The country is heading towards elections exactly at a time when the IMF has portrayed an appalling picture of our national economy. On one side, the foreign reserves are on the decline and on the other the foreign debt and liabilities are on rise. The IMF has projected that the external debt and liabilities could touch their peak to the tune of $144 billion by the end of fiscal year 2023.
According to the IMF, Pakistan’s net international reserves nosedived to a negative $724 million in mid February 2018 against $7.5 billion in September 2016 when the last extended fund facility (EFF) program of the IMF had expired. The net international reserves are calculated on the basis of gross reserves excluding foreign exchange liabilities. Pakistan’s gross reserves held by the State Bank of Pakistan stood at $12.722 billion by mid February 2018 and the foreign exchange liabilities were $13.496 billion, which resulted in net negative reserves of $724 million.
In September 2016, the country’s gross reserves stood at $18.4 billion, while foreign exchange liabilities were recorded at $11.013 billion, thus the net reserves were $7.475 billion.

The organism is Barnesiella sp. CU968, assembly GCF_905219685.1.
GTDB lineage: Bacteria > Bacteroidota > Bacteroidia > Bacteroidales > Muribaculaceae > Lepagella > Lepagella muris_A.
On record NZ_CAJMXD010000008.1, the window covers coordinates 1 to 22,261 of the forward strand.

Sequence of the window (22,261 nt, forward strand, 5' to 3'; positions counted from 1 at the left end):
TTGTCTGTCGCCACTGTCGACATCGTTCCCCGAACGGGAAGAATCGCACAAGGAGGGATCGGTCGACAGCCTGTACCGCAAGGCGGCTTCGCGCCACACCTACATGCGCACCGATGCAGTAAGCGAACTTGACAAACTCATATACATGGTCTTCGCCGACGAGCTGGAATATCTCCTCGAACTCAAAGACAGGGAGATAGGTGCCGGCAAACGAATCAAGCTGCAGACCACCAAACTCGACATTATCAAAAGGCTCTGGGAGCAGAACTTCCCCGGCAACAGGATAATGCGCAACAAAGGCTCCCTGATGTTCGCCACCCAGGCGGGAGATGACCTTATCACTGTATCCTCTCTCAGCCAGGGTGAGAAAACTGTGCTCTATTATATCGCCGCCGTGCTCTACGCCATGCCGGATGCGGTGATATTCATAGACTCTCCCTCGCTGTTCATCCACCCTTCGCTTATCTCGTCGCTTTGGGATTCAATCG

The country faces a lethal combination as on one side the gross reserves had declined from $18.489 billion to $12.772 billion in the last 17 months, whereas foreign exchange liabilities had also gone up from $11.013 billion to $13.496 billion during the period. The foreign exchange liabilities mainly went up in the shape of forward swaps, which increased from $2.680 billion in Sep 2016 to $5.395 billion by mid February 2018.
Total loss in terms of reduction in gross reserves and increased foreign exchange liabilities showed the reserves depleted over $8.5 billion in the period under review.